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Career Banding 101 PowerPoint Presentation
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Career Banding 101

Career Banding 101

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Career Banding 101

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Presentation Transcript

  1. Career Banding 101 Office of Human Resources

  2. Objectives • To provide a historical perspective on career banding • To familiarize you with career banding terminology and career banding concepts • To answer questions you may have regarding the career banding system

  3. WCU Banding History • IT and Law Enforcement Implemented 4/1/2006 • Legislative Suspension enacted 7/1/2006 • Flexibility to band all available bands • WCU chose to band approx. 470 positions effective 2/1/2007 • UNC System allowed to move forward 7/1/2007 • All UNC System position implemented by 6/1/2008

  4. The Career Banding System • A human resources system that changed the way we classified positions, administered salary, and assessed and developed employees • Consolidation of classification titles into bands • Pay based on current market rates • Management flexibility and responsibility in granting promotions, setting pay, and promoting career growth

  5. Operations and Skilled Trades Job Family Facility Maintenance Tech-Mechanical Transportation Supervisor Vehicle/ Equipment Repair Super. Facility Maintenance Tech- Building Vehicle/ Equipment Repair Tech Vehicle/ Equipment Operator Facility Maintenance Supervisor Career Banding Structure Example: Banded Classes Banded Classes

  6. What are competencies? Competencies are the observable and measurable set of: • skills • knowledge • abilities • key behaviors that are necessary to perform the job.

  7. Position vs. Employee • Business Need is determined by the position competency requirements • Employee’s are assessed in relation to the business need • Two levels must be determined through assessment • The position level and employee level • Employee level can not be higher than the position level

  8. Contributing Competencies • Position-Knowledge, skills, and abilities that are required for an entry level or basic position. • Employee-Knowledge, skills, abilities, and work behaviors needed to successfully perform the requirements of a basic position.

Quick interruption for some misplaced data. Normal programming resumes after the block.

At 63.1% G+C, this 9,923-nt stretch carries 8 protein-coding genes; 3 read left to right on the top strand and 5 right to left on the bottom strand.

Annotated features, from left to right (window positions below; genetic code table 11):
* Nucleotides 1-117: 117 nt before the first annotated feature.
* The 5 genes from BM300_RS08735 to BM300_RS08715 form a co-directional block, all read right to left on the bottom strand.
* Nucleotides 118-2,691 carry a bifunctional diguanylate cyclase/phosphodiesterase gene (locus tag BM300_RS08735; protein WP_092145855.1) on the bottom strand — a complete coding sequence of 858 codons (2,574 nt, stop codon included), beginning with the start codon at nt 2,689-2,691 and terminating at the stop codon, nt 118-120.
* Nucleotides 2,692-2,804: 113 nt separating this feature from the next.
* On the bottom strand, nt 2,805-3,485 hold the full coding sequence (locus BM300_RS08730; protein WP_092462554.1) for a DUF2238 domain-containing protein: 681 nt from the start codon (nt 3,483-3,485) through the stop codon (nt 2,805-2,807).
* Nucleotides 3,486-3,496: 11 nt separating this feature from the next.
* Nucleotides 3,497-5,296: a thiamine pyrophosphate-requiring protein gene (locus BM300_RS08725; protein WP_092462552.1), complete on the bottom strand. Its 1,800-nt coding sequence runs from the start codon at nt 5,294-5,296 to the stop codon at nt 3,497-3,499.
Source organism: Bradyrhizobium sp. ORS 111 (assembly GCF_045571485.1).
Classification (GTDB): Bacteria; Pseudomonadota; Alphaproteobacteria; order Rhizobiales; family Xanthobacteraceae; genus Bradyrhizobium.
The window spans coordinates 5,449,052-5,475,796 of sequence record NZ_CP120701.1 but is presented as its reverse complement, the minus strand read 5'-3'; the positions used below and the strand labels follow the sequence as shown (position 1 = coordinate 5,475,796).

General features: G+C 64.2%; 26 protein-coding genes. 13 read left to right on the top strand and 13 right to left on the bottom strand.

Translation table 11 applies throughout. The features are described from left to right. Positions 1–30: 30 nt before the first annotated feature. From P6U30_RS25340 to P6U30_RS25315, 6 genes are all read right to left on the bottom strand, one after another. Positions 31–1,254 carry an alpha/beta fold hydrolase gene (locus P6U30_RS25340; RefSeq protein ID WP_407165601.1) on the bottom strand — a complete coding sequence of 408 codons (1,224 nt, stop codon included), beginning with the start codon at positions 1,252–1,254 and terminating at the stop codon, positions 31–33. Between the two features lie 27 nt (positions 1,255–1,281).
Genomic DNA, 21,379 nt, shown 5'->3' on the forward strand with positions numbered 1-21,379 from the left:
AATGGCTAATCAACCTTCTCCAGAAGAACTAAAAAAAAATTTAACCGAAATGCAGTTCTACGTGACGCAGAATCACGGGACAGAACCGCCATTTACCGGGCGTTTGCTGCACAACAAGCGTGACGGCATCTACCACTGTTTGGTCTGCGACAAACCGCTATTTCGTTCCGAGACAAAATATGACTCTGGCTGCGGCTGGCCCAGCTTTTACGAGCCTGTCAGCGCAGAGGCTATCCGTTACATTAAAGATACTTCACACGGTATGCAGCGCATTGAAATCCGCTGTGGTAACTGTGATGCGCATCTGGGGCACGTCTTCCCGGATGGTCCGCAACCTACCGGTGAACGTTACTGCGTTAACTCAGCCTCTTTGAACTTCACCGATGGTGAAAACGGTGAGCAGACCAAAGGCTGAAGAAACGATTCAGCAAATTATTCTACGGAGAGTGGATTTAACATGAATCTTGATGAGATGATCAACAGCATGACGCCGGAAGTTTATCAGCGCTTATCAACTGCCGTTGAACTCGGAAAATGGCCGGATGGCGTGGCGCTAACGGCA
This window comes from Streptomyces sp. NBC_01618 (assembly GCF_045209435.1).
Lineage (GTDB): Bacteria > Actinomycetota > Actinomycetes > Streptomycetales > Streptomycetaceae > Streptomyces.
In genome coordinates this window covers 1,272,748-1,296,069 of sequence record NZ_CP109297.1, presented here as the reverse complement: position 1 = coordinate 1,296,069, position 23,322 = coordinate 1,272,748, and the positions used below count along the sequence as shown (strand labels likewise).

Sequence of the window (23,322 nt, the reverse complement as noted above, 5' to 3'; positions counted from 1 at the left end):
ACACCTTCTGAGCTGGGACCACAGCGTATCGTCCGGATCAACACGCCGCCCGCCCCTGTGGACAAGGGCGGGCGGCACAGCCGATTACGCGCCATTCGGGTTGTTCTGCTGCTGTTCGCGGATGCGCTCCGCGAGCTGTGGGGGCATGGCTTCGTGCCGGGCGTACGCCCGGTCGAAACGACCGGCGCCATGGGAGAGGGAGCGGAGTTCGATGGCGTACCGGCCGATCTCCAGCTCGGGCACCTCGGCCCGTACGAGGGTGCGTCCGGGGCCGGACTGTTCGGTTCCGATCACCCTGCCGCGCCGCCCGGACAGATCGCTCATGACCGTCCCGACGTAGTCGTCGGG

9. Journey Competencies • Position-Fully applied body of knowledge, skills, and abilities required for the position. • Employee-Fully applied body of knowledge, skills, abilities, and work behaviors needed to successfully perform the requirements of a broad and moderately complex position.

  10. Advanced Competencies • Position-The highest and/or broadest scope of knowledge, skills, and abilities that are required for the position. • Employee-The highest and/or broadest scope of knowledge, skills, abilities, and work behaviors needed to successfully perform the requirements of a specialized and complex position.

  11. Competency Profile • One for each banded class • Description of Work • Functional Competencies described at each level – Contributing, Journey, Advanced

  12. Competency Profile Example - Facility Maintenance Technician, Building Trades

  13. Pay Factors: • Financial Resources • Appropriate Market Rate • Internal Pay Alignment • Required Competencies

  14. Salary Structure • Career banding uses a Market Pay Structure • Statewide Market rates have been researched and implemented by OSP • WCU has adopted the statewide market rates • Rates correspond to Competency levels • Rates have been established for each career band.

  15. Management’s Role • Keep position descriptions current • Ensure career banding concept is communicated to employees • Assess the business need of the position you supervise independent of the employee • Evaluate employee’s initial competency level • Evaluate competencies on an on-going basis • Discuss competency level with employees

  16. Management’s Role (cont’d.) • Provide detailed documentation for band/level placement and salary adjustments-Online employment system • Establish career development plans and coaching that should enhance an employee’s contribution to the organization’s success. • Use new career banding processes for recruitment and selection. • Apply pay factors equitably-HR maintains salary approval responsibility

  17. Horns effect Halo effect Stereotyping Recency effect Leniency effect Strictness effect Rater Bias Positions and Employees should be assessed objectively for skill requirements and skill set without any impact from the rater biases listed below

  18. Expected Agency’sDistribution • Manage to Journey level • Very few Advanced Journey Contributing Advanced

  19. Thank You!